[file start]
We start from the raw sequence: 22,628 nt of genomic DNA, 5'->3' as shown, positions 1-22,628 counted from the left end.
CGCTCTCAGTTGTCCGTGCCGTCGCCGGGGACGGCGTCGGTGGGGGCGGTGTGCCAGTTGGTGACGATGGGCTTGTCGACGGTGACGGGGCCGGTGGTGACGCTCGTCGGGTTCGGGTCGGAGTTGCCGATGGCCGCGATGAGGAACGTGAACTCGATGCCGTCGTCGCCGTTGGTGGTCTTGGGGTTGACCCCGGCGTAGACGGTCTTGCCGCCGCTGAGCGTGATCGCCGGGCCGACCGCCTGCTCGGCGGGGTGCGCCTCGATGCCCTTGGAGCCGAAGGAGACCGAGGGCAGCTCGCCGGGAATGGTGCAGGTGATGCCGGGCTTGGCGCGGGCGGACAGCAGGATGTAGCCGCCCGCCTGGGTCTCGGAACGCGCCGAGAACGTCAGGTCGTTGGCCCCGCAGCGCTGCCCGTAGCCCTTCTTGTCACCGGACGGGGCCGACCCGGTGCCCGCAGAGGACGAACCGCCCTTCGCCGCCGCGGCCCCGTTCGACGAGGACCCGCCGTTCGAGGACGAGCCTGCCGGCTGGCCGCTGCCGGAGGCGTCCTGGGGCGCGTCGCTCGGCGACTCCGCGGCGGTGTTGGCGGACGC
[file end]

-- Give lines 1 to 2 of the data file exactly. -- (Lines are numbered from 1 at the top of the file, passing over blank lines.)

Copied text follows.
We start from the raw sequence: 22,628 nt of genomic DNA, 5'->3' as shown, positions 1-22,628 counted from the left end.
CGCTCTCAGTTGTCCGTGCCGTCGCCGGGGACGGCGTCGGTGGGGGCGGTGTGCCAGTTGGTGACGATGGGCTTGTCGACGGTGACGGGGCCGGTGGTGACGCTCGTCGGGTTCGGGTCGGAGTTGCCGATGGCCGCGATGAGGAACGTGAACTCGATGCCGTCGTCGCCGTTGGTGGTCTTGGGGTTGACCCCGGCGTAGACGGTCTTGCCGCCGCTGAGCGTGATCGCCGGGCCGACCGCCTGCTCGGCGGGGTGCGCCTCGATGCCCTTGGAGCCGAAGGAGACCGAGGGCAGCTCGCCGGGAATGGTGCAGGTGATGCCGGGCTTGGCGCGGGCGGACAGCAGGATGTAGCCGCCCGCCTGGGTCTCGGAACGCGCCGAGAACGTCAGGTCGTTGGCCCCGCAGCGCTGCCCGTAGCCCTTCTTGTCACCGGACGGGGCCGACCCGGTGCCCGCAGAGGACGAACCGCCCTTCGCCGCCGCGGCCCCGTTCGACGAGGACCCGCCGTTCGAGGACGAGCCTGCCGGCTGGCCGCTGCCGGAGGCGTCCTGGGGCGCGTCGCTCGGCGACTCCGCGGCGGTGTTGGCGGACGC